Euro zone bank deposits rise as crisis fears ease
FRANKFURT (Reuters) - Annual growth in the M3 broad money supply measure accelerated in the euro zone in October as firms and households increased their bank deposits but loans to the private sector fell.
The M3 broad money supply measure rose to 3.9 percent from a downwardly revised reading of 2.6 percent in September, data released by the European Central Bank showed on Wednesday. A Reuters poll had pointed to an October reading of 2.8 percent.
The sharp increase in the broad measure of money supply growth reflected an increased in deposits by households and non-financial corporations.
Howard Archer, economist at Global Insight, said this rise "likely reflects increased confidence in the euro zone sovereign debt situation following the ECB's bond-buying plan that was established in September."
But despite the increase in bank deposits, lending fell.
Loans to the private sector fell 0.7 percent from the same month a year ago, above the expectations of economists polled by Reuters for a drop of 0.9 percent. Adjusted for loan sales and securitisation, the rate was unchanged at -0.4 percent.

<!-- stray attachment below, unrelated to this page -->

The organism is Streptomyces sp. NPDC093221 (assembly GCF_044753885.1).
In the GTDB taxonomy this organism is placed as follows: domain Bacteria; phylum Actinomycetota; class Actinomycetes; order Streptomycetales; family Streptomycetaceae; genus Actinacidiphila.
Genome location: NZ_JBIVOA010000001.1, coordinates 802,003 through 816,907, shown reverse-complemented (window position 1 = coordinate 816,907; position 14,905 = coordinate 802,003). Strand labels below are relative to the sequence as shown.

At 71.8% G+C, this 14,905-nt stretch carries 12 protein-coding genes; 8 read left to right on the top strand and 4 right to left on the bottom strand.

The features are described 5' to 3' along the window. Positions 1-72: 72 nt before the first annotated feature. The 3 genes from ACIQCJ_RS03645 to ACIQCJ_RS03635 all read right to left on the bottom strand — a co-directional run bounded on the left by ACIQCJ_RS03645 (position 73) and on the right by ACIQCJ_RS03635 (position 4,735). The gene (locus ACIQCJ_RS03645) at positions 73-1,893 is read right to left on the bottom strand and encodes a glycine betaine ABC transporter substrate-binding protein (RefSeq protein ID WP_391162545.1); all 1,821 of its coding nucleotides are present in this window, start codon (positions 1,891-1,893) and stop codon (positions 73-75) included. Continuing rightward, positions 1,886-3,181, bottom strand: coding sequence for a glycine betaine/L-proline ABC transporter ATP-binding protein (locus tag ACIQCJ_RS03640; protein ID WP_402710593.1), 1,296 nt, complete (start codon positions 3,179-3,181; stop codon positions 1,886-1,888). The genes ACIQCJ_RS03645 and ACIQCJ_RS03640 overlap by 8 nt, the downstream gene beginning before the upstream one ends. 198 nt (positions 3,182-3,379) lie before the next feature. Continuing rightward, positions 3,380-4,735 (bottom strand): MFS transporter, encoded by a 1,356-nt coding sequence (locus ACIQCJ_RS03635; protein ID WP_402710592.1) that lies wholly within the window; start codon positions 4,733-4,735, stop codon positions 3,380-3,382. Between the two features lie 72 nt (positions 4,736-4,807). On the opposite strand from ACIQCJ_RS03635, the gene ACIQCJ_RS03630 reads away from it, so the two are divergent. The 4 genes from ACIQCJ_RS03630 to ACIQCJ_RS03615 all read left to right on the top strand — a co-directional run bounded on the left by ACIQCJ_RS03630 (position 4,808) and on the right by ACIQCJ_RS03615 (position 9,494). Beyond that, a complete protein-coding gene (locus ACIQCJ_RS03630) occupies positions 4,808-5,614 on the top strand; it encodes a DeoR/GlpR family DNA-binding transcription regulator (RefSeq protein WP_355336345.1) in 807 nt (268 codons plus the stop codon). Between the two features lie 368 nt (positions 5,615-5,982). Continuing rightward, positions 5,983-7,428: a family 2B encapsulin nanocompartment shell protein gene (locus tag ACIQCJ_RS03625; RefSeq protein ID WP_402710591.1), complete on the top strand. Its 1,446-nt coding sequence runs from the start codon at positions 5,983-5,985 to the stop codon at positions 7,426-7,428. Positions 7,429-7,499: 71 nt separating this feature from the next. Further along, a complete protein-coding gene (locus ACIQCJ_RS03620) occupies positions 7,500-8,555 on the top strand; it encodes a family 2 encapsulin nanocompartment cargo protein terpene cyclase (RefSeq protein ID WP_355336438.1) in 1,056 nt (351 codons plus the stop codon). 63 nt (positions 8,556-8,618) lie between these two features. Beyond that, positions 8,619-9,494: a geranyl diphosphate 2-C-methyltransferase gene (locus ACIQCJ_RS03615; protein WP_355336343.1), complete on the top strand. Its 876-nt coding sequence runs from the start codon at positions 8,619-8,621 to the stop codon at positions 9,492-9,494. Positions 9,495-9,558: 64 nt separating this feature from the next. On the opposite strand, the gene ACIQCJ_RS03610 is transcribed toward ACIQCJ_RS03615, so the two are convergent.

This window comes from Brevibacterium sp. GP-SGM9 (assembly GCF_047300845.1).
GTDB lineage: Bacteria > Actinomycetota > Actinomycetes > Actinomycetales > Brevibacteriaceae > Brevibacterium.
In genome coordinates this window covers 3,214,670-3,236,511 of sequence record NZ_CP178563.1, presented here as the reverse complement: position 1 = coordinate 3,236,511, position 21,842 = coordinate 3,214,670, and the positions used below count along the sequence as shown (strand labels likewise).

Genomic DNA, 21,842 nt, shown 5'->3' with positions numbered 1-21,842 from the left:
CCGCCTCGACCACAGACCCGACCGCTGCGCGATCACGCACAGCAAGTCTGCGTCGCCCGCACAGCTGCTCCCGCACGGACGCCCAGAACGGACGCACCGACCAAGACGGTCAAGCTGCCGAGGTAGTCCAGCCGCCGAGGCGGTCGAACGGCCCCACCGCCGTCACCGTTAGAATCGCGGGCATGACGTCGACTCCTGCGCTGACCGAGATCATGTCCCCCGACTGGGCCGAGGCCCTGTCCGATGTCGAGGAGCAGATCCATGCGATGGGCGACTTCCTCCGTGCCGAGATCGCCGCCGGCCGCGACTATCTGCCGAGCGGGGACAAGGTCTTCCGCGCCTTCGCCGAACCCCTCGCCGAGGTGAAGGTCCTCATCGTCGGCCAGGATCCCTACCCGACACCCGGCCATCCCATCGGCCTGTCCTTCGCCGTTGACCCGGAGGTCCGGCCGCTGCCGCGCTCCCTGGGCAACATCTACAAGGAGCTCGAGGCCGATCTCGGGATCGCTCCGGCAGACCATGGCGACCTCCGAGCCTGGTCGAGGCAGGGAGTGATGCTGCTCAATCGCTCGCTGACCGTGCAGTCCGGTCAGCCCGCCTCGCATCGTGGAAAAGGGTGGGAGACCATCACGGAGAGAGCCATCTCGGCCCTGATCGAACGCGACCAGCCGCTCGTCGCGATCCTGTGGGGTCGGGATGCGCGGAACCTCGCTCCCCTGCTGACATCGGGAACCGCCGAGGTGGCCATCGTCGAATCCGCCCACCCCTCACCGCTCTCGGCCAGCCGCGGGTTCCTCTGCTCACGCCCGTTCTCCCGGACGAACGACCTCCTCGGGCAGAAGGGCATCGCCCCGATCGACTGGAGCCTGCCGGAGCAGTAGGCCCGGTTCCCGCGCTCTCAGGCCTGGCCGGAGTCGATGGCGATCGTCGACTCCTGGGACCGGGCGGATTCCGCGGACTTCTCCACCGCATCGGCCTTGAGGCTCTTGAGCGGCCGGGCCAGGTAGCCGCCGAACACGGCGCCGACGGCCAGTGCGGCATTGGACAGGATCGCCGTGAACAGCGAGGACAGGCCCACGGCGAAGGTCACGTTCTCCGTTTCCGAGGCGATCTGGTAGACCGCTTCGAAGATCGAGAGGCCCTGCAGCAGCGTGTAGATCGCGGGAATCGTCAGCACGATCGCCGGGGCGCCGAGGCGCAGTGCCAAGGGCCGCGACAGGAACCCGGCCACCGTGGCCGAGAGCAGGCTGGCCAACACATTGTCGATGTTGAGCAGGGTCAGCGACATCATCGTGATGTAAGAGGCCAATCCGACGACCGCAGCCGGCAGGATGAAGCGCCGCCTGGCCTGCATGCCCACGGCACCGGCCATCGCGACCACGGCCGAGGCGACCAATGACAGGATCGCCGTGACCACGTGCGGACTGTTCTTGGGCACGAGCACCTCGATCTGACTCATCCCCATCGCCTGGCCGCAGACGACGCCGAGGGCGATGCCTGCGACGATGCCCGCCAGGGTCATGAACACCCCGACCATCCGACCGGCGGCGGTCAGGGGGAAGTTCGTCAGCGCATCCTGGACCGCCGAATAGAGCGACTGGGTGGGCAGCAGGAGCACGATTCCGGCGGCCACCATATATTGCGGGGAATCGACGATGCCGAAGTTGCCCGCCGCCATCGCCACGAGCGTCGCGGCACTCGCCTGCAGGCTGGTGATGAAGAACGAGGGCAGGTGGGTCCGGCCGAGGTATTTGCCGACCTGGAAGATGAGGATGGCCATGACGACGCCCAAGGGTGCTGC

At his monthly news conference on November 8, ECB President Mario Draghi said demand for credit was weighed down by "the weak outlook for GDP, heightened risk aversion and the ongoing adjustment in the balance sheets of households and enterprises".
Economists are divided on whether the ECB will cut interest rates below their record low of 0.75 percent to stimulate the flagging euro zone economy.
"Stronger money supply growth should increase further the likelihood that the ECB will keep its policy rates on hold in December and beyond, despite widespread recession," said Christian Schulz at Berenberg Bank.
However, Global Insight's Archer noted that, at 3.1 percent, the three-month moving average of annual money supply growth remains well below the ECB's reference rate of 4.5 percent, above which it sees dangers to medium-term price stability.
"With the euro zone seemingly headed for further and deeper GDP contraction ... we believe that the ECB will take interest rates down from 0.75 percent to 0.50 percent before long," he said.
"Indeed, an interest rate cut at the ECB's 6 December policy meeting is very possible," he added.
(Writing by Paul Carrel. Editing by Jeremy Gaunt.)
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